Melbourne, Australia: In celebrating National Aboriginal and Torres Strait Islander Children’s Day on 4 August 2017 we are given an opportunity to recognise the strengths of our youngest First Peoples.
I think SNAICC exists so that one day we can live in a society in which our children are genuinely valued, by all Australians, for their cultural identity and their connection to our lands and waters.
“One way in which we aim to achieve this is by fostering mature, respectful conversations. Aboriginal, Torres Strait Islander, non-Indigenous – we are all people. If we want to create a better world for our children we must do so by acknowledging and celebrating our differences.
“While SNAICC works for the fulfilment of the rights of Aboriginal and Torres Strait Islander children every day, Children’s Day is a chance for every Australian to stand tall and demand that the basic rights of every child in this country mean something.”
– Sharron Williams, SNAICC Chairperson
National Aboriginal and Torres Strait Islander Children’s Day (Children’s Day) was first held in 1988 against a backdrop of protest. 2017 marks the 29th occasion Children’s Day has been celebrated. While the day now recognises an opportunity to reiterate to Aboriginal and Torres Strait Islander children that they are special, included and valued, it continues to represent a time to reflect on the barriers our kids face in enjoying their childhood.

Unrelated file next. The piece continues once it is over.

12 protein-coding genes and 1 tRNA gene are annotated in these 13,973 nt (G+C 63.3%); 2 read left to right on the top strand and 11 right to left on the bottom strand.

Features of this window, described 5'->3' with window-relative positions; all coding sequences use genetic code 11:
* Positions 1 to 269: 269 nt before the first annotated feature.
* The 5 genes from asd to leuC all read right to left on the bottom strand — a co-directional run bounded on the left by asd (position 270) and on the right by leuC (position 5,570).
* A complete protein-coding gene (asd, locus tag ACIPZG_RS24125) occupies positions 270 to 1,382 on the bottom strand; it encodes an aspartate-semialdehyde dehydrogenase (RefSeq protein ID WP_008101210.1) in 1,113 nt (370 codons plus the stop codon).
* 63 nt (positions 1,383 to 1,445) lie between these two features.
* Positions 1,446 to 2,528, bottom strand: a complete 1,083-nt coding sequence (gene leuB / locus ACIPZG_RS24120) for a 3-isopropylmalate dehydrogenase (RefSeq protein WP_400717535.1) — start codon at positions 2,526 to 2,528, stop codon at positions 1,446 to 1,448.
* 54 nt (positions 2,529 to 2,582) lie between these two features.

The message on that first Children’s Day in 1988, which has echoed through every Children’s Day since, is the same message we have heard in recent weeks: are the lives of all children in this country treated equally?”
– Ms Williams
The theme for Children’s Day in 2017 is Value Our Rights, Respect Our Culture, Bring Us Home, recognising the 20-year anniversary of the Bringing them Home report.
As well as championing the many benefits children experience when they are raised with strong connections to family and culture, the theme examines child and family welfare systems 20 years on from the Bringing them Home report.
While the Bringing them Home report has a very significant place in history, the reality is that things have not improved over the last 20 years.
“More children are being removed from their families by child protection authorities than ever before. While the report came with many recommendations to address this issue only a handful have been fully implemented.
“Solutions lie within community. The Family Matters campaign is a roadmap to addressing the over-representation of our children in out-of-home care. With the support and faith of Government we can create a system that works for our children and families.”
– Ms Williams
Over 500 Children’s Day celebrations have been registered with SNAICC in 2017, with Shelley Ware – co-host of NITV’s ground-breaking Marngrook Footy Show, and one of the most respected and recognised female presenters of AFL football in the country – raising awareness of the day as the 2017 Children’s Day Ambassador.
This year’s official event will be held at Scienceworks in Melbourne on Monday 7 August, and will be launched by Victorian Commissioner for Aboriginal Children and Young People Andrew Jackomos.